By Meghan Paulk Ingle

A Texas-registered trademark can protect your company’s name, logo or slogan from use by another business in Texas. Texas trademark registration generally offers a simpler, faster and less expensive alternative to federal trademark registration for businesses that operate solely within Texas and do not plan to expand outside of the state.

However, the revised Texas Trademark Act, which took effect on September 1, 2012, may undercut some of these advantages by bringing Texas trademark law more closely in line with federal trademark law.

Changes in the Revised Act impact both the trademark application process and trademark litigation considerations. Applicants now face higher hurdles in obtaining Texas-registered trademarks and will receive a shorter term of protection for their efforts, but issued marks may benefit from a perception of increased strength, and adjudged infringers could incur more expensive penalties for their actions.

It remains to be seen whether these tradeoffs ultimately will make state trademark registration a more or less attractive option for Texas-based businesses going forward.

The following are key changes to keep in mind if your business is considering whether to apply for a Texas-registered trademark:

Additional documentation now is required for new applications and renewals. In Texas, a mark must be “in use” before the application for its registration is filed. The Revised Act now requires that applicants notarize their applications and submit three specimens of the mark as actually used. Under the prior law, the applicant’s signature and two specimens of the mark sufficed. Acceptable specimens of a trademark in use include actual labels or tags affixed to goods or materials. Renewal applications also now require a notarized signature, as well as a specimen showing that the mark remains in use.

The Texas Secretary of State’s “likelihood of confusion” review now encompasses federal trademarks. Under prior law, the Texas SOS could not issue a certificate of registration if the applicant’s trademark was likely to cause confusion with any existing Texas trademark. The Revised Act significantly expands this “likelihood of confusion” review by requiring the Texas SOS to review an applicant’s trademark against both Texas registered marks and all unabandoned marks registered with the United States Patent and Trademark Office (USPTO) to determine whether any likelihood of confusion exists before issuance. This revision most likely will lengthen the application process and could significantly increase the number of rejections issued by the Texas SOS going forward.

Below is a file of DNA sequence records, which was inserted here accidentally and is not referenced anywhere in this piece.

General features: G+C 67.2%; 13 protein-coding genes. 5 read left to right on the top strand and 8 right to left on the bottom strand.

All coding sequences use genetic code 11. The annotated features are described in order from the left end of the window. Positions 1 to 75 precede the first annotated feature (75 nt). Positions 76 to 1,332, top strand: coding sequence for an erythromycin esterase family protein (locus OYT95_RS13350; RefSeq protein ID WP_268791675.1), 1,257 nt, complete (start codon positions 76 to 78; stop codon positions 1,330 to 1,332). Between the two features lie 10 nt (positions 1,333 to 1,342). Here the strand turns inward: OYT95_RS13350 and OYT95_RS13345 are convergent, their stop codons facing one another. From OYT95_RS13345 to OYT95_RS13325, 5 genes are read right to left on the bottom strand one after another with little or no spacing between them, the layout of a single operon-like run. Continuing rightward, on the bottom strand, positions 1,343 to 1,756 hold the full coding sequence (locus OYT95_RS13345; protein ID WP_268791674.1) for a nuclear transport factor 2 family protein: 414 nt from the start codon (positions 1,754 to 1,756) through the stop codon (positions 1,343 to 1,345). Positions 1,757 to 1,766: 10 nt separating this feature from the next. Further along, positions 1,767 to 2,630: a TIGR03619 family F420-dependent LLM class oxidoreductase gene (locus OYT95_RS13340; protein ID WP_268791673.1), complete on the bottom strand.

Registration and renewal terms have been reduced to five years. Previously, a registered trademark expired on the tenth anniversary of its registration. The Revised Act reduces the registration term to five years. In this respect, the Revised Act diverges from federal trademark law under the Lanham Act, which provides for a ten-year term of registration, but brings Texas in line with other states such as California and Massachusetts, where the trend has been to reduce registration terms in order to remove “deadwood” (i.e., marks no longer in use) from the trademark register. Under the Revised Act, trademarks also must be renewed at five-year intervals.

A trademark dilution claim now may have more teeth. Under prior Texas law, the owner of a distinctive trademark could assert a claim against another party for dilution of the mark (i.e., diminishing the distinctiveness or reputation of a trademark). Dilution cases typically arise where a trademark is being used by another party on products that do not compete with (and have no relationship to) the trademark owner’s products.

The Revised Act limits trademark dilution actions to those marks that are famous and distinctive, a higher threshold for a trademark owner to meet and one now in line with the federal requirements for a trademark dilution claim. The Revised Act also contains clear definitions of “dilution by blurring” and “dilution by tarnishment,” in accord with federal law. In practice, this revision should ultimately benefit trademark owners. Texas trademark attorneys have frequently noted that the former dilution provisions were too vaguely drafted and thus courts rarely enforced them. With the enactment of the revised law, a Texas trademark owner now may have a greater likelihood of success proceeding against a party who is blurring or tarnishing its registered mark.

The owner of a Texas-registered trademark now may recover additional monetary damages. For a Texas trademark owner, the most welcome change in the Revised Act should be the expanded monetary rewards now available in litigation against an infringer. Under prior law, for monetary recovery, a Texas-registered trademark owner had to prove its actual damages (i.e. the cost of sales diverted by the defendant due to the infringement), which was difficult to establish because it required showing the amount of sales actually lost due to the confusion created by the infringer. The Revised Act now allows the trademark owner to receive the infringer’s profits derived from violation of the trademark − an easier showing in litigation. In addition, under the Revised Act, when a court finds the infringer acted with actual knowledge of the trademark or in bad faith, the infringer now may be required to pay triple the amount of damages awarded, as well as the trademark owner’s attorneys’ fees.